Fidel’s message to the Roundtable
I listened to the entire “Roundtable” program on Thursday the 13th without missing a single second of it. The news about the Bali Conference highlighted by Rogelio Polanco, editor-in-chief of Juventud Rebelde, confirms the importance of the international agreements and why they must be taken very seriously.
That island hosted a meeting of numerous heads of government from the so-called Third World who are fighting for their development and demanding equal treatment, financial resources and technology transfer from the representatives of industrialized nations also represented there.
In response to the tenacious obstruction by the United States in the midst of the 190 representations meeting there and after 12 days of negotiations, the secretary general of the United Nations said on Friday the 14th, Cuban time —when it was already Saturday in Bali— that the human species could disappear as a consequence of climate change. Then he left for East Timor.
That statement turned the conference into a buzzing beehive. By the twelfth day of sterile efforts at persuasion, the Yankee representative Paula Dobriansky, sighing deeply, stated: “We join the consensus.” It is obvious that the United States maneuvered to deal with its isolation, although it changed absolutely nothing in the empire’s dark intentions.
The big show came: Canada and Japan immediately joined the United States in response to the other countries, which were demanding serious commitments on the emission of gases that cause climate change. Everything had been anticipated beforehand among the NATO allies and the powerful empire which, in a deceptive maneuver, agreed to negotiate in 2008 in Hawaii, U.S. territory, for a new proposed agreement that would be presented and approved in the Conference in Copenhagen, Denmark, in 2009, to substitute the Kyoto agreement when it expires in 2012.
In this theatrical solution, the role of savior of the world was reserved for Europe. Brown, Merkel and other leaders of European countries spoke, asking for international gratitude. An excellent Christmas and New Year’s gift. None of the eulogists mentioned the tens of millions of poor people who continue to die of disease and hunger every year given the complex realities of today, as if we lived in the best of all possible worlds.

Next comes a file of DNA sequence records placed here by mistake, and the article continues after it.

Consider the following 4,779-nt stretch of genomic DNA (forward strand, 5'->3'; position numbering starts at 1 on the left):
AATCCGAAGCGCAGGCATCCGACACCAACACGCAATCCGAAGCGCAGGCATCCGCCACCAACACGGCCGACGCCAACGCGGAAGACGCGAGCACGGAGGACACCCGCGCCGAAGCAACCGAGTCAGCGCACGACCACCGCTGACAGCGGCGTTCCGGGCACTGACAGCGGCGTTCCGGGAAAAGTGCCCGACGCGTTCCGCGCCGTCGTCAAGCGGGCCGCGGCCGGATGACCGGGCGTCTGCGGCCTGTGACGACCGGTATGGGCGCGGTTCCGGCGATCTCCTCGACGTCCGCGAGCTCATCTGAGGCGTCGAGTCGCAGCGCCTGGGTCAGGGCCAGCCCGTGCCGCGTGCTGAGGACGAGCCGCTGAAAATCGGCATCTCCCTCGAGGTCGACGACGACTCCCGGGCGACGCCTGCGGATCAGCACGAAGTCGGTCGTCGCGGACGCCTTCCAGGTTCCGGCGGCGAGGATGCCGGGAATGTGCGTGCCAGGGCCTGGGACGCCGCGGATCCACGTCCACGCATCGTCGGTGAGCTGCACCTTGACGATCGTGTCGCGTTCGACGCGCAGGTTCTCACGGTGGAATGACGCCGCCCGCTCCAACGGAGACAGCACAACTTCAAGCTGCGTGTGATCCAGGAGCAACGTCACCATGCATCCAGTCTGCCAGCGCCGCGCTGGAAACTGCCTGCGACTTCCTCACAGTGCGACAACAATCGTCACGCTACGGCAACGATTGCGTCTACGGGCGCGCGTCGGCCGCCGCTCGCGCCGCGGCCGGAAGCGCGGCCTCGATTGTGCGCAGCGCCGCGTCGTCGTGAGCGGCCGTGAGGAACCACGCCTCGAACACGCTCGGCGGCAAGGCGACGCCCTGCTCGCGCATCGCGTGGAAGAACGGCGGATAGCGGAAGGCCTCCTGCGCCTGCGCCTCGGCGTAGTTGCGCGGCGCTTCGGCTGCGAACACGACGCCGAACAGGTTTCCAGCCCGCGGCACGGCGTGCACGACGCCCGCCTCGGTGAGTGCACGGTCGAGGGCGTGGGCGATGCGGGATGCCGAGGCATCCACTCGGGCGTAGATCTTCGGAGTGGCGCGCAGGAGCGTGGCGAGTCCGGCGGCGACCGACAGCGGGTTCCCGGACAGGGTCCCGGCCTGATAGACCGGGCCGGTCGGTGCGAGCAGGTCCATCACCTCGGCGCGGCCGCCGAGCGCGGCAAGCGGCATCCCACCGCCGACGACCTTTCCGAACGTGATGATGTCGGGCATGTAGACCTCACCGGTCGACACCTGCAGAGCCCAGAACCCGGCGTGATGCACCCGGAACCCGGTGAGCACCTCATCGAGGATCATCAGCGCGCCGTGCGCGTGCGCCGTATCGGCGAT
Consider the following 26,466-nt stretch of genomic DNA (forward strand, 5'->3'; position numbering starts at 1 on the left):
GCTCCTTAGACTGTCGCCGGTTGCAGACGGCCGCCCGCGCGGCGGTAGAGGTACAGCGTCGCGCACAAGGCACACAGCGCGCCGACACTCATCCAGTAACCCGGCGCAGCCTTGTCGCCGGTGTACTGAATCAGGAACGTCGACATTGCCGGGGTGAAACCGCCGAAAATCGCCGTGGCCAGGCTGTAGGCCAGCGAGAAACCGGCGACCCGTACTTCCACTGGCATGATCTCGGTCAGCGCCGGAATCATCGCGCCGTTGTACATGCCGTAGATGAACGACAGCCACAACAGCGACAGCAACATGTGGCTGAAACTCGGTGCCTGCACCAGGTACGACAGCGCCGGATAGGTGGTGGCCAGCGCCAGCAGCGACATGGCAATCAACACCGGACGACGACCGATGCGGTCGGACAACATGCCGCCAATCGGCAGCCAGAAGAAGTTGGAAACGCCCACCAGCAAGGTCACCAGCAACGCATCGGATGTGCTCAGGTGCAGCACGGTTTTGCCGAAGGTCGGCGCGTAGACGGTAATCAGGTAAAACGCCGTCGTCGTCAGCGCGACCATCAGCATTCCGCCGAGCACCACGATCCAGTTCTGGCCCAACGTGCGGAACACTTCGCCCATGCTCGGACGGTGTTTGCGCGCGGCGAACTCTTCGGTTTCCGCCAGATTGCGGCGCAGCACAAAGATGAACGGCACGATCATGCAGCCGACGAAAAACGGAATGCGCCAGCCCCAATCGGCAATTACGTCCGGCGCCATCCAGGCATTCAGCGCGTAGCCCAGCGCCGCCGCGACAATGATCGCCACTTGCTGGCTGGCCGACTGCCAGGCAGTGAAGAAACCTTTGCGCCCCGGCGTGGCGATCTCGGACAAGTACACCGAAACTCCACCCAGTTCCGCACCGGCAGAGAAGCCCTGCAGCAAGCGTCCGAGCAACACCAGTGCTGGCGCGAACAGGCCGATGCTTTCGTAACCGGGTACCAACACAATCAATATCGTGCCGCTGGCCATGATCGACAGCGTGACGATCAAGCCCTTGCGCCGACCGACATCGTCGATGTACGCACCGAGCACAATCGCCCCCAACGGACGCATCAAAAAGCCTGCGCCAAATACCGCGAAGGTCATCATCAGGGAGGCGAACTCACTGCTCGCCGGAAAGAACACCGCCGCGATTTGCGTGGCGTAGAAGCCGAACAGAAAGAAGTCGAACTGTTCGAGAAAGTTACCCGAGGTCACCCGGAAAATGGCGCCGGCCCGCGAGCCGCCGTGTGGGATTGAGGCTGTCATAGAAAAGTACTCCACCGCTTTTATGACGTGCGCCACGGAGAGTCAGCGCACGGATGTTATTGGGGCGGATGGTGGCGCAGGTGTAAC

The Group of 77, comprised of 132 countries fighting for their development, had reached a consensus to demand that, by 2020, the industrialized countries should reduce gases that cause climate change from 20% to 40% below the level reached in 1990, and from 60% to 70% by the year 2050, which is technically possible. They also demanded the allocation of sufficient funds for technology transfer to the Third World.
It should not be forgotten that those gases lead to heat waves, desertification, the melting of glaciers and higher sea levels, which could cover entire countries or large parts of them. The industrialized nations share with the United States the idea of turning food into fuel for luxury cars and other wastefulness in consumer societies.
What I am affirming was demonstrated when, on Saturday, December 15, it was announced at 10:06 Washington time that the United States president had asked the Senate, and the latter had approved, $696 billion for military spending in the fiscal year 2008, including $189 billion allocated for the wars in Iraq and Afghanistan.
I experienced a healthy sense of pride in recalling the dignified and serene manner in which I responded to the hurtful proposals made to me in 1998 by then-Canadian Prime Minister Jean Chrétien. I harbor no illusions.
My deepest conviction is that the answers to current problems in Cuban society, which has an average educational level of about 12th grade, almost one million university graduates and the real possibility of education for its citizens without any discrimination, require more varied responses for each concrete problem than the contents of a chessboard. Not one single detail can be ignored, and it is not going to be an easy road if the intelligence of human beings in a revolutionary society is to prevail over their instincts.
My essential duty is to not cling to posts, much less block the way for younger people, but to contribute experiences and ideas whose modest value comes from the exceptional era in which it was my destiny to live.
I think, like Niemeyer, that one must be consistent until the end.
Please include this letter in the “Roundtable” program announced for today about Bali.
December 17, 2007